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The Rangers and the perils of being rational

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Tom Pennington

Back in 2011, Mike Napoli was Mike Piazza. He was the closest we've come since the real thing, at least -- a .600-slugging catcher who wasn't going to make anyone think he was Mike Matheny behind the plate. He was a force in the middle of the Rangers' lineup, fueling a lineup that would repeat as American League champions.

There must have been an awful lot of pressure to sign him to a big contract, even if the Rangers had a sneaking suspicion that the season wasn't going to be repeated.

Back in May, Josh Hamilton was effortlessly dominating. Opposing pitchers would throw up on the mound just at the sight of him, and then they would chuck the ball over the fence themselves to save time. If Napoli was fuel for the second pennant-winner, Hamilton was the chassis and engine. He was taking the team places it hadn't been in its 50-year existence.

There must have been an awful lot of pressure to sign him to a big contract, even if the Rangers had a sneaking suspicion that he wasn't going to age well.

It's December, 2012. Whatever contract Napoli would have received after 2011 would look silly right now. Whatever contract Hamilton would have received around the All-Star Break would look silly. By virtue of being patient, the Rangers avoided some dubious contracts, and now they have a whole lot of flexibility for the offseason.

And that's the end of that.

Except, wait a sec, check out the Rangers' lineup right now. That's Nelson Cruz hitting cleanup, which I guess could be worse. David Murphy hitting fifth is a little quirky, but that's nothing compared to Michael Young hitting sixth. He might not even be on the team by the time this is published, which probably means Mike Olt is the guy. Then there's Mitch Moreland, Geovany Soto … huh.

It's early in the offseason. The Rangers are sweet on Justin Upton, and they're looking at Zack Greinke. They have moves to make, and they'll make them. They probably aren't going into the season with Murphy hitting fifth. Don't mistake this for a Rangers-r-dun post. And please don't mistake it for a Rangers-should-of-signed-Napoli-and-Hamilton screed, either. The Rangers were smart to wait the market out, showing a patience that a lot of teams don't have.

But this is a great example of an often overlooked point: Overpaying players usually isn't a black-and-white, binary thing. There aren't good deals and bad deals, and never the twain shall meet. If the Rangers can't swing a trade for Justin Upton or another bat, they'll be a worse team in 2013. Possibly even a substantially worse team. If they cave and give up Elvis Andrus in a deal for Upton, they might not be a worse team right away, but they'll have cashed in on one of the better trade chips in baseball, and they'll have done it to get a player who might not be an upgrade from the outfielder they're losing.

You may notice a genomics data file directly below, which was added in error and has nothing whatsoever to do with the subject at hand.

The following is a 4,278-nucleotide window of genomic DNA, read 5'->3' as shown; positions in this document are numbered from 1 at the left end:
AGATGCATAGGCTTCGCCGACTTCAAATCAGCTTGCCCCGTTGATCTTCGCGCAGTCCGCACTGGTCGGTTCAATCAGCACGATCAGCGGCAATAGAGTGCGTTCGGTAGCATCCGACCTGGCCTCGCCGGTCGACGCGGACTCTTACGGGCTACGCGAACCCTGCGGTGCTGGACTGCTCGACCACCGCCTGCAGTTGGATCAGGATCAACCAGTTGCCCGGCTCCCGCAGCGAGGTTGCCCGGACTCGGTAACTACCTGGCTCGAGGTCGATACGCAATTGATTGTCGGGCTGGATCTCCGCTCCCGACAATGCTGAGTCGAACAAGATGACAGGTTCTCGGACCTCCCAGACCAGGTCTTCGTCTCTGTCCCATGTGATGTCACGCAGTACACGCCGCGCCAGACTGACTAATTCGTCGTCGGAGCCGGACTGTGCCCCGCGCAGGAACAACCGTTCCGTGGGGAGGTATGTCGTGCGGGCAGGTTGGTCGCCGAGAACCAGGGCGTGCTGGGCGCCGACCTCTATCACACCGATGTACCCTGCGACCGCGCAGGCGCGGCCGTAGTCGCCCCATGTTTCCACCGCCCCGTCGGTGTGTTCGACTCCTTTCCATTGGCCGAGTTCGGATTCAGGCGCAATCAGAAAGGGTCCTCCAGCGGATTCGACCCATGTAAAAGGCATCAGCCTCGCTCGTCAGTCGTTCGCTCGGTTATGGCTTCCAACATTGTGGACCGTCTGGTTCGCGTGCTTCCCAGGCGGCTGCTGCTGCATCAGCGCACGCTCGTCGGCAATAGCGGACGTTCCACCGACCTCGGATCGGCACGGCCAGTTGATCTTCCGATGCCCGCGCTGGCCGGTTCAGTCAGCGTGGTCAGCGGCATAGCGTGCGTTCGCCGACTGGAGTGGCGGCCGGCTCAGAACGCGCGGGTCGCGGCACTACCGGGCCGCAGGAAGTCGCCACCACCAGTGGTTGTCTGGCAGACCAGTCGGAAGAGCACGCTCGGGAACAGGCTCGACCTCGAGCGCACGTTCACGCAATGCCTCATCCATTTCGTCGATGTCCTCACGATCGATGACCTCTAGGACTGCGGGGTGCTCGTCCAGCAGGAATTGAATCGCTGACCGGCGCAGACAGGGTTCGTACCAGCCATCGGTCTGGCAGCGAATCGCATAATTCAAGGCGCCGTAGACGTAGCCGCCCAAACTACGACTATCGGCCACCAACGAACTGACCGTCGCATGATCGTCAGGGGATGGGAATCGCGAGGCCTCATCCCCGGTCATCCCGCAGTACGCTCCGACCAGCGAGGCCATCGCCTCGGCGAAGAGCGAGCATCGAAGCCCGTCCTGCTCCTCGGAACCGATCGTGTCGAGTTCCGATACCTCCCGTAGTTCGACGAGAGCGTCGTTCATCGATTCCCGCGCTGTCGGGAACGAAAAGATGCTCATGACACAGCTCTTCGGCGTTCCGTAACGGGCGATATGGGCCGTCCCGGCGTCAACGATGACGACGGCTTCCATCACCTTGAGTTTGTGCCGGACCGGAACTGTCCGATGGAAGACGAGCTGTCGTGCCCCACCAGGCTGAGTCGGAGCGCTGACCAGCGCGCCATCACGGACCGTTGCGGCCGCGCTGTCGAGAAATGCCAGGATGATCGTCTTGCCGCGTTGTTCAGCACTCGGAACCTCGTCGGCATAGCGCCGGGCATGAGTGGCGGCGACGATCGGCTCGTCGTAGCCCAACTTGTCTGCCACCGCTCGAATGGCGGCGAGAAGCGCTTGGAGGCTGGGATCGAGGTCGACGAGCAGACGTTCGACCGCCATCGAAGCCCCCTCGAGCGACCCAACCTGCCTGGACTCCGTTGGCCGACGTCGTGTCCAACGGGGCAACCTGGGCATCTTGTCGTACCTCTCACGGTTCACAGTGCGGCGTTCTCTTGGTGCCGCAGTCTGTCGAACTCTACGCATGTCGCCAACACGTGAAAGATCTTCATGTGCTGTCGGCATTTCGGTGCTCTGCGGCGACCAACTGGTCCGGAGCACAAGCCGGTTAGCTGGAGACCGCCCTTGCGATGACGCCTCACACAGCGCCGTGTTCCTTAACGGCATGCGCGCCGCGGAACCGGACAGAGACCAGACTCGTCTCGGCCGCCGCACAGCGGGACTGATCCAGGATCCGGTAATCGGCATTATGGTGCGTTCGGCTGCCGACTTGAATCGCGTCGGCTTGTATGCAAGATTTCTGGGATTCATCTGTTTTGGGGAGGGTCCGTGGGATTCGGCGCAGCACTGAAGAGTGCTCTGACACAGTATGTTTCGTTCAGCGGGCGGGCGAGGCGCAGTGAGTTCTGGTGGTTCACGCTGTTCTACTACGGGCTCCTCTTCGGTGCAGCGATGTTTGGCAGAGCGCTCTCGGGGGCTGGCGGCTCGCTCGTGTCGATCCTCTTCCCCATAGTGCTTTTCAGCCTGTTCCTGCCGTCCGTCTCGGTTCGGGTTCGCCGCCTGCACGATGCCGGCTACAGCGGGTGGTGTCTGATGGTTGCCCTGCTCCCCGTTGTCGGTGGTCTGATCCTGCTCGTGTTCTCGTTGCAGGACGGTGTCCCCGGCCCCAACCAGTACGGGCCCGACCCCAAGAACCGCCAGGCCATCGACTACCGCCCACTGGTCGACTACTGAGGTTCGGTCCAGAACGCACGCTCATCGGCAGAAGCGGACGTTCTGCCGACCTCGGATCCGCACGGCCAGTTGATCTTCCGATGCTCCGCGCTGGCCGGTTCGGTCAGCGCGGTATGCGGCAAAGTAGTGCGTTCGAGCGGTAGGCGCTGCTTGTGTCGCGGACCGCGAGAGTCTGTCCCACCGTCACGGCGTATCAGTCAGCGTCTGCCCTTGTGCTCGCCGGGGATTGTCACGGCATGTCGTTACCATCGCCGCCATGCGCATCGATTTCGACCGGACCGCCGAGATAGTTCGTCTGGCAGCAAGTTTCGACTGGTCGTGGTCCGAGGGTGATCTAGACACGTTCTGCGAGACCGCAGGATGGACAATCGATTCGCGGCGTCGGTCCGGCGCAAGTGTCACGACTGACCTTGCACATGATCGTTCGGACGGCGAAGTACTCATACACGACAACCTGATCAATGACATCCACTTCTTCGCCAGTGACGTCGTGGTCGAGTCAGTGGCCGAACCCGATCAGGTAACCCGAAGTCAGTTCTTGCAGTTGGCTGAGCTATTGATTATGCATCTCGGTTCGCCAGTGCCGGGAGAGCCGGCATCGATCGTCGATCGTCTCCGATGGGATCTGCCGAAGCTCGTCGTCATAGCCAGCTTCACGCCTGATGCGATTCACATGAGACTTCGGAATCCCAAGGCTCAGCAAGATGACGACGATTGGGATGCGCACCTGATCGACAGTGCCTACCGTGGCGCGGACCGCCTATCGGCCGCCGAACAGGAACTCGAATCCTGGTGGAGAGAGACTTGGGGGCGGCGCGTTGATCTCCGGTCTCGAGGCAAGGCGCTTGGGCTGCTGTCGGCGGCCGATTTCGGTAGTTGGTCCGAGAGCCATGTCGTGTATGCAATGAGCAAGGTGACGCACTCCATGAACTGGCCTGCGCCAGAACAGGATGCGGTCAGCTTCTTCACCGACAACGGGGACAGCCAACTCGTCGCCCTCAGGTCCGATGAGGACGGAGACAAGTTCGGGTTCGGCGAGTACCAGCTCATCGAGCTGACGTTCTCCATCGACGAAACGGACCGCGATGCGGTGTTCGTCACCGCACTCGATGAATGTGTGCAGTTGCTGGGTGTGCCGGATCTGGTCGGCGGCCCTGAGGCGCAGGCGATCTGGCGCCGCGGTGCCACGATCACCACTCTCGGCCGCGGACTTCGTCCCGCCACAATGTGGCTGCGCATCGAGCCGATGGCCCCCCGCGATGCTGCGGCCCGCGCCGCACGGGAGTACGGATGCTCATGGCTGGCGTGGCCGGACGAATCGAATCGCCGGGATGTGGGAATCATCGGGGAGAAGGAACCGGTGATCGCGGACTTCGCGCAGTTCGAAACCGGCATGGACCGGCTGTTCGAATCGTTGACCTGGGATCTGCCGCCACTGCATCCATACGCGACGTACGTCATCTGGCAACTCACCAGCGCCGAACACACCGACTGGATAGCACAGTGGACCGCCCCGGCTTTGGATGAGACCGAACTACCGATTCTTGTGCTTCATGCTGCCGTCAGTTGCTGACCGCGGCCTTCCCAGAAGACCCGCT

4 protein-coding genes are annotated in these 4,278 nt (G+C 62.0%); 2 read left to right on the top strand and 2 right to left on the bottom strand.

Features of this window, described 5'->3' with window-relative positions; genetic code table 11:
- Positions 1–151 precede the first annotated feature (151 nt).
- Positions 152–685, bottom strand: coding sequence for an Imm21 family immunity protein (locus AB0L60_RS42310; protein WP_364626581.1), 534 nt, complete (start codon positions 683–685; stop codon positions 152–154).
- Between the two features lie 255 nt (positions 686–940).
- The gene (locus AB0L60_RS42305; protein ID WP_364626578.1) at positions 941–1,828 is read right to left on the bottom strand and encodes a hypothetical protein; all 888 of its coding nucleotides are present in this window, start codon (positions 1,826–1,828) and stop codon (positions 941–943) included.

Awful, short-sighted contracts don't always reveal their true, ugly nature right away. There's usually a honeymoon period where everything's a-ok. Take the worst contract in baseball right now, Alex Rodriguez. He signed it after the 2007 season, and for two years, it wasn't the worst deal in history. He was nicked up at times, but the Yankees won a World Series with him in the lineup. A-Rod was still a ridiculously valuable player, even if he was making ridiculously ridiculous money.

Then there was unpleasantness. Hilarious, delightful unpleasantness.

But the Yankees don't have to give those years back. They're just paying for it now in their search for a new catcher and third baseman. And that's the most extreme example possible. Hamilton was never going to sign for 10 years, and neither was Napoli, so the risk was lower. The reward might have the same thing: a shiny, shiny trophy. There's a short-term benefit to horrible deals. Fried chicken will kill you eventually, but danged if doesn't seem like a gift from the gods as it's sliding down your gullet.

There's a chance the Rangers won't be as good of a team in 2013 because they're smart. In 2015, they won't have a horrific albatross of a contract tying up a large chunk of their payroll … but who in the heck knows what the Rangers will be like in 2015? Maybe Profar goes the way of Brandon Wood, and maybe every one of their young pitchers gets sucked into the Orioles Zone.

Or maybe they have a completely dynamite team in 2015, and it's a young, cheap roster that could still use a declining Hamilton -- think of something like the Giants' rotation and Zito's fluctuating contributions over the years. No one knows what the Rangers will or will not need.

Long post short: There's a chance the Rangers won't be as good of a team in 2013 because they're smart. It's weird to think about it like that. But they have a lot of work to do if they want to keep the lineup as good as it was last year, and they got in that spot by being patient and reasonable.